Meghan Markle's former co-star on Suits, Patrick J. Adams, has leapt to her defence in a fiery social media post, calling the royal family's treatment of her "obscene".

Hostilities between the Sussexes and Buckingham Palace have escalated dramatically ahead of the couple's interview with Oprah Winfrey, which will air on Sunday night, US time.

Earlier this week, The Times of London published allegations that Meghan bullied her staff during her time in the United Kingdom, reducing aides to tears and driving multiple personal assistants to quit their jobs.

The Duke and Duchess responded by accusing the Palace of orchestrating a "calculated smear campaign" and using the press to "peddle a wholly false narrative".

Subsequently, the Palace announced its HR team would investigate the claims against Meghan.

RELATED: Meghan hits out at royal restrictions in new clip

She and Adams starred alongside each other in Suits for seven seasons before her relationship with Prince Harry forced her to quit acting.

In a lengthy Twitter thread today, Adams said the treatment of his former colleague had "sickened" him.

"Meghan Markle and I spent the better part of a decade working together on Suits," he said.

"From day one she was an enthusiastic, kind, cooperative, giving, joyful and supporting member of our television family. She remained that person and colleague as fame, prestige and power accrued.

"She has always been a powerful woman with a deep sense of morality and a fierce work ethic and has never been afraid to speak up, be heard and defend herself and those she holds dear.

"Like the rest of the world, I have watched her navigate the last few years in astonishment. She fell in love, moved to a new country, became a household name across the entire globe and began the difficult work of trying to find her place in a family dynamic that can at best be described as complicated and at worst, seemingly archaic and toxic.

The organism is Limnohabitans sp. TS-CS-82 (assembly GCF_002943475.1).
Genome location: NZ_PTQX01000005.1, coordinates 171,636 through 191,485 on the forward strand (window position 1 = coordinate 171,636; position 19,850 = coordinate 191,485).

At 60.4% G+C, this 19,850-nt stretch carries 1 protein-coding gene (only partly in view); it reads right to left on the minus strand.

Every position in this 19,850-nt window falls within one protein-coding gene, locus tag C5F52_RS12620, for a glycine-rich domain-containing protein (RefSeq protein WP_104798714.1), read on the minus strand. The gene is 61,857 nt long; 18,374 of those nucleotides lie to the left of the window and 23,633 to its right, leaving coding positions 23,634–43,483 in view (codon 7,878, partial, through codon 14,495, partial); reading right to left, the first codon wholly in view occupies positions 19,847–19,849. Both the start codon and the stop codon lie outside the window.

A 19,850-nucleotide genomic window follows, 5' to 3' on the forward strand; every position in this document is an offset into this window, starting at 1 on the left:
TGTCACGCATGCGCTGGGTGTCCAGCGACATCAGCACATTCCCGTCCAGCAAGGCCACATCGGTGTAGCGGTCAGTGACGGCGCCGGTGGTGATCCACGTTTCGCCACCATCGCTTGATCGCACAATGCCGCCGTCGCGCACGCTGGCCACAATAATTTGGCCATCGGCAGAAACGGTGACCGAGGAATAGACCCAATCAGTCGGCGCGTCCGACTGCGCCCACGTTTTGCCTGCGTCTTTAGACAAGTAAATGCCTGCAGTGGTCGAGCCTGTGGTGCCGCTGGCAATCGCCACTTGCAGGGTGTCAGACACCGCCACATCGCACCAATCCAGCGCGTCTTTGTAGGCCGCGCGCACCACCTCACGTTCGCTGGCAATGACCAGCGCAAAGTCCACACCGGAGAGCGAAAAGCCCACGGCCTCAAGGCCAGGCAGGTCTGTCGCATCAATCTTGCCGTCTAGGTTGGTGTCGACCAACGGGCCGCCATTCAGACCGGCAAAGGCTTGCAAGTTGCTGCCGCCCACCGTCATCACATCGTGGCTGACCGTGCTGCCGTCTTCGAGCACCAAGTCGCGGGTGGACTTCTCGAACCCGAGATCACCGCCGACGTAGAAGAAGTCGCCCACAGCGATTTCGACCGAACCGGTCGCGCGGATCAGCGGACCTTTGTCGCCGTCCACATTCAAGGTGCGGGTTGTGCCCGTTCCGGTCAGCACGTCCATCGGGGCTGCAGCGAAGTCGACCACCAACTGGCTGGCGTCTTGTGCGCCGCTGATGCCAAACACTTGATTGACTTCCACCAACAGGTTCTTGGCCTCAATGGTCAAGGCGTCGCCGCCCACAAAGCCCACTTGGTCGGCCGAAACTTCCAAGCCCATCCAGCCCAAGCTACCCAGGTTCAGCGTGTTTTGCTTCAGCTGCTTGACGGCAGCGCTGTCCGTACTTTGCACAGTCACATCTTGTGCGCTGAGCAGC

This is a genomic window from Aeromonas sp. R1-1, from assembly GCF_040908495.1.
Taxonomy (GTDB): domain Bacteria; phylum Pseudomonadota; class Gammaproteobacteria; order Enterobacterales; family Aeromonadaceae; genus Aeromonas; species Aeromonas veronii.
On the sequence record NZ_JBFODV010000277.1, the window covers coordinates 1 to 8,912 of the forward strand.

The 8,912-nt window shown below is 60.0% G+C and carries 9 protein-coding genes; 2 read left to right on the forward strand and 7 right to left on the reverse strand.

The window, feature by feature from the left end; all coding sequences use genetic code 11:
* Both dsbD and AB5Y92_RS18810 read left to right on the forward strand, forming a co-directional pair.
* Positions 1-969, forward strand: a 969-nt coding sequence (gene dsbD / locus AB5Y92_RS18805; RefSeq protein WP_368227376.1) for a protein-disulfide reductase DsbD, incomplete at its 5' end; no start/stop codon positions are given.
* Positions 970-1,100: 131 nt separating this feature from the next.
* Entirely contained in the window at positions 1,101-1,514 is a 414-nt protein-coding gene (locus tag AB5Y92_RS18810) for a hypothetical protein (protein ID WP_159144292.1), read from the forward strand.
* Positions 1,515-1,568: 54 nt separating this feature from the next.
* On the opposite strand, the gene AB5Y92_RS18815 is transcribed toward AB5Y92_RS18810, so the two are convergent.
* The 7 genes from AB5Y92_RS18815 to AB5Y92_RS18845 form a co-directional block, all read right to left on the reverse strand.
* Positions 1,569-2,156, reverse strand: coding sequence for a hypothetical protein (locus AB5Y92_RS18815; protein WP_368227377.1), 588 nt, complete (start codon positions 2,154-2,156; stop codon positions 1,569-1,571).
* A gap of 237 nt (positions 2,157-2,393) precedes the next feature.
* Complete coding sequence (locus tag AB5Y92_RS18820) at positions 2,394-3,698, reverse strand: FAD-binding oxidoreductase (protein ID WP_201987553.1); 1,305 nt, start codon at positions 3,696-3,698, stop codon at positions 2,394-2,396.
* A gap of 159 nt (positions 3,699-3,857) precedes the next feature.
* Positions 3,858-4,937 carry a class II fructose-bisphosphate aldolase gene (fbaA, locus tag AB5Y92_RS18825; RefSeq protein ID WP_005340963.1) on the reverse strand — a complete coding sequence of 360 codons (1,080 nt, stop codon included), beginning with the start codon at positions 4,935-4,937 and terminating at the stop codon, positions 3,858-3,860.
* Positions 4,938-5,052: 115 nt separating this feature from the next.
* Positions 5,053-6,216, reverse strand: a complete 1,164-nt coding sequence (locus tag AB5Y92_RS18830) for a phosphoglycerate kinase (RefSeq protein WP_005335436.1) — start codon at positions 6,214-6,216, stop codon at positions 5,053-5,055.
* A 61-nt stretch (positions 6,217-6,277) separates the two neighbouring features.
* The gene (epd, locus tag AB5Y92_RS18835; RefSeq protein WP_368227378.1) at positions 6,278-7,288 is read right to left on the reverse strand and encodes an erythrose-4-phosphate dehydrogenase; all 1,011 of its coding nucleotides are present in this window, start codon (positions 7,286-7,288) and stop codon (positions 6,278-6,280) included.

"It sickened me to read the endless racist, slanderous, clickbaiting vitriol spewed in her direction from all manner of media across the UK and the world but I also knew that Meghan was stronger than people realised or understood and they would regret underestimating her.

"And then they welcomed Archie. And on any sort of decent planet that would be a time to stop sharpening the knives and let these two people enjoy the magical early months and years of starting a family. But we don't live on that planet and instead the hunt continued.

"It's OBSCENE that the royal family, whose newest member is currently GROWING INSIDE OF HER, is promoting and amplifying accusations of 'bullying' against a woman who herself was basically forced to flee the UK in order to protect her family and her own mental health.

"In my opinion, this newest chapter and its timing is just another stunning example of the shamelessness of an institution that has outlived its relevance, is way overdrawn on credibility and apparently bankrupt of decency.

"Find someone else to admonish, berate and torment. My friend Meghan is way out of your league."

RELATED: Meghan faces bombshell bullying claims

Patrick J. Adams and Meghan Markle in a promotional shot for Suits. Picture: Nigel Parry/USA Network
Patrick J. Adams and Meghan Markle in a promotional shot for Suits. Picture: Nigel Parry/USA Network